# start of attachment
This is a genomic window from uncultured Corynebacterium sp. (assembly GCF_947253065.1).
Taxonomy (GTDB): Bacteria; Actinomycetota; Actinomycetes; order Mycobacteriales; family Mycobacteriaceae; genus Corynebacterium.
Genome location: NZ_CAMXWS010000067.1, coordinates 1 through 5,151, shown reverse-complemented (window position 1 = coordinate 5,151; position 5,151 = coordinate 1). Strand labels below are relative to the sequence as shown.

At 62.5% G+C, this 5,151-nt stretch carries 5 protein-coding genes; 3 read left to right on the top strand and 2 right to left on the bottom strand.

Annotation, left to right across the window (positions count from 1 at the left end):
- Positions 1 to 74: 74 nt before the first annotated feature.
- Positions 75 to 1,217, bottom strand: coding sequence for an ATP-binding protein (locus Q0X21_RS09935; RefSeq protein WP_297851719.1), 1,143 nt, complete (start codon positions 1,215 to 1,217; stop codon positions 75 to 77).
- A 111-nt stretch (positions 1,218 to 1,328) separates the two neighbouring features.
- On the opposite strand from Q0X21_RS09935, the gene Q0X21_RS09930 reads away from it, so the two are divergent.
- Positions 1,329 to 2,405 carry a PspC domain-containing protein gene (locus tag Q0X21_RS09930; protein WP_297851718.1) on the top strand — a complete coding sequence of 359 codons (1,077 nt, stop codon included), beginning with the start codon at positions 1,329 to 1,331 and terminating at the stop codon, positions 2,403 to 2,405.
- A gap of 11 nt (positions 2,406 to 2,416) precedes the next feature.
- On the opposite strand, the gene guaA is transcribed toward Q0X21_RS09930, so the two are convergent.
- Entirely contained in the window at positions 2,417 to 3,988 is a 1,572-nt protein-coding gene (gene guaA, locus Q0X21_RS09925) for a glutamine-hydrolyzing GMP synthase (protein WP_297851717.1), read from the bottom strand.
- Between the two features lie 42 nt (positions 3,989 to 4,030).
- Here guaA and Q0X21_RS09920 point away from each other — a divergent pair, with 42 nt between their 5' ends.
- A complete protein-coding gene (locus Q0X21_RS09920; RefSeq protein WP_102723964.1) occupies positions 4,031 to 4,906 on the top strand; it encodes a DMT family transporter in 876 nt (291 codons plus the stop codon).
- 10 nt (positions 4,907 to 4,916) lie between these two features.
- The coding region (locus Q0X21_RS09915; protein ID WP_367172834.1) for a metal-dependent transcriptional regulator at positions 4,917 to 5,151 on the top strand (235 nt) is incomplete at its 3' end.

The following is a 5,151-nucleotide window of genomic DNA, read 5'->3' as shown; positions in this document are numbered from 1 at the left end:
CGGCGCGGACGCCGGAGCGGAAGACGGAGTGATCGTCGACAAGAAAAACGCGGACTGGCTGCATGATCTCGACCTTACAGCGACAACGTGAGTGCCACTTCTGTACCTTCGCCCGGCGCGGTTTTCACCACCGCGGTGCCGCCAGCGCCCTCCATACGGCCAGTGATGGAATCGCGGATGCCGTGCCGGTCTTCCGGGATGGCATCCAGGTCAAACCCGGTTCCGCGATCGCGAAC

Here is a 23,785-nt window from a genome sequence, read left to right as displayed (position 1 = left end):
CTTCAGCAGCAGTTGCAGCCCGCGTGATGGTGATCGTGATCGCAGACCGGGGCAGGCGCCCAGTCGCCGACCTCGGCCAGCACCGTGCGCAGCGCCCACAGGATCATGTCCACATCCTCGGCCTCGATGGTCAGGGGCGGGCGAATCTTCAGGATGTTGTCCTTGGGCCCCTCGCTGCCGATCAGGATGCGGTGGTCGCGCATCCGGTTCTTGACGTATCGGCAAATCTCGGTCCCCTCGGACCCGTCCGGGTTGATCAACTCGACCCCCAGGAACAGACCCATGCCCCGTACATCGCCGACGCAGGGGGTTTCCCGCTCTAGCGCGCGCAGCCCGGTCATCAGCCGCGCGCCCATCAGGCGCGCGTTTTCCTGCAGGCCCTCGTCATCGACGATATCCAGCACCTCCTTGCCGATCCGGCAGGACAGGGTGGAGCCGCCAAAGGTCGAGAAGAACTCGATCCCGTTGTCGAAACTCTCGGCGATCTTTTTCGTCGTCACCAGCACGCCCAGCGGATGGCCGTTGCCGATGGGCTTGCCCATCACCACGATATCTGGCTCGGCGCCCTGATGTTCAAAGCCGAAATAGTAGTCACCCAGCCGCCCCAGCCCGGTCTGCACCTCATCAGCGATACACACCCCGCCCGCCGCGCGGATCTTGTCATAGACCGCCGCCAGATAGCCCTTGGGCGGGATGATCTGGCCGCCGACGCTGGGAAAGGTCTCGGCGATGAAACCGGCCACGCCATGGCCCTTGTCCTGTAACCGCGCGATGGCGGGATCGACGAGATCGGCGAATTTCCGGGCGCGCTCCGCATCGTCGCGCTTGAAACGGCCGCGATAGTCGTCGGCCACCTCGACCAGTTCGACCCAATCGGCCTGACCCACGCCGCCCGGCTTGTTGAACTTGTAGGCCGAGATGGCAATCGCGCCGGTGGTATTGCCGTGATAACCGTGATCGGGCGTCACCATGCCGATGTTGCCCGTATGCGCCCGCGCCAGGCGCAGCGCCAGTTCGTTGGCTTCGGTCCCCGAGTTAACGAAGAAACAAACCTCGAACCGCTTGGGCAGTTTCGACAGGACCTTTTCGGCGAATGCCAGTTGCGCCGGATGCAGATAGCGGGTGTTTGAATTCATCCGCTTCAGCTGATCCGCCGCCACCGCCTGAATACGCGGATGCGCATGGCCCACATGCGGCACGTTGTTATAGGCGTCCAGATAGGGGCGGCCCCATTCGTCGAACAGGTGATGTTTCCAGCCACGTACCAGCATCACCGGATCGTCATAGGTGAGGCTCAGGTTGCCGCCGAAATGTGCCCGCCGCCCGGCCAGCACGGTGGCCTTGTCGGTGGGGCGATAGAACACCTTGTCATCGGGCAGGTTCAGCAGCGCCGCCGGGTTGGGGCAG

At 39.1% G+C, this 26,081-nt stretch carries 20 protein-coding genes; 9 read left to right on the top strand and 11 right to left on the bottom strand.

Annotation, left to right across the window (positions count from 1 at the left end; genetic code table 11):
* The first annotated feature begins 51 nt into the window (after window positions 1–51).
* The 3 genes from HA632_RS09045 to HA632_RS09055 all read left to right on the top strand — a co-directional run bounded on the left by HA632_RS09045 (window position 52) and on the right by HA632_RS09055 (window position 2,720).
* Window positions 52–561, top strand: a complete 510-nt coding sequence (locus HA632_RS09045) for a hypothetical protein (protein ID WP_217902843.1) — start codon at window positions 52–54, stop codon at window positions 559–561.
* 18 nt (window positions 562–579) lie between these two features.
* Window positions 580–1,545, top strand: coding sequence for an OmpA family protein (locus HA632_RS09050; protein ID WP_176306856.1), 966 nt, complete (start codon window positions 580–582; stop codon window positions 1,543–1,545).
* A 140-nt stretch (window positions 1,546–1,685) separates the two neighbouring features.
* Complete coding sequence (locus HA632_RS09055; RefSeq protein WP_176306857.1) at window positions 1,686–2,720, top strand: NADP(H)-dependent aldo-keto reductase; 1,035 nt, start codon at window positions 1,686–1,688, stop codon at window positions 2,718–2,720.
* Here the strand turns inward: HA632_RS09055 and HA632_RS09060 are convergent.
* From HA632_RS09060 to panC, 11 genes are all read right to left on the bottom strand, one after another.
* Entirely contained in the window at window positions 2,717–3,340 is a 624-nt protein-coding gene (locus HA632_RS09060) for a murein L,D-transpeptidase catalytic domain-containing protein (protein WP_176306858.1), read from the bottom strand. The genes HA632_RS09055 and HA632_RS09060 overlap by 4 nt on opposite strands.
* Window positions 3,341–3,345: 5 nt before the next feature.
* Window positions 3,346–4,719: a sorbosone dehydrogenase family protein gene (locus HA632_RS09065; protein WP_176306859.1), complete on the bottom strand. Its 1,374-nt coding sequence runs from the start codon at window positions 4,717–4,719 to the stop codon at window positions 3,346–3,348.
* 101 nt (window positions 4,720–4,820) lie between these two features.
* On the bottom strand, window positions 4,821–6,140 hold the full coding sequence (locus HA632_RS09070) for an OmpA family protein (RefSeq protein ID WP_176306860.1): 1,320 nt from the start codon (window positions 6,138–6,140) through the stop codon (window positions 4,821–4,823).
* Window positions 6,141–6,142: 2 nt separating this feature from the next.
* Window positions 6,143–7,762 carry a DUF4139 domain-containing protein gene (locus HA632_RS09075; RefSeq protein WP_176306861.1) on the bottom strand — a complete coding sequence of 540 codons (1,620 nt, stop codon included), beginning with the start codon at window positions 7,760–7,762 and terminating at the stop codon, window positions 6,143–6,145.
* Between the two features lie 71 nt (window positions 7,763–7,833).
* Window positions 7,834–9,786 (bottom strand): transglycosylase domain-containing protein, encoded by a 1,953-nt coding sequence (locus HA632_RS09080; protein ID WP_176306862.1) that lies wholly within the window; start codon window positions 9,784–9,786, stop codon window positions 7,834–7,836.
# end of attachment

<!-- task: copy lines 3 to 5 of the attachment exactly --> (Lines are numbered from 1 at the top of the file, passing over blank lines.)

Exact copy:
Genome location: NZ_CAMXWS010000067.1, coordinates 1 through 5,151, shown reverse-complemented (window position 1 = coordinate 5,151; position 5,151 = coordinate 1). Strand labels below are relative to the sequence as shown.

At 62.5% G+C, this 5,151-nt stretch carries 5 protein-coding genes; 3 read left to right on the top strand and 2 right to left on the bottom strand.

Annotation, left to right across the window (positions count from 1 at the left end):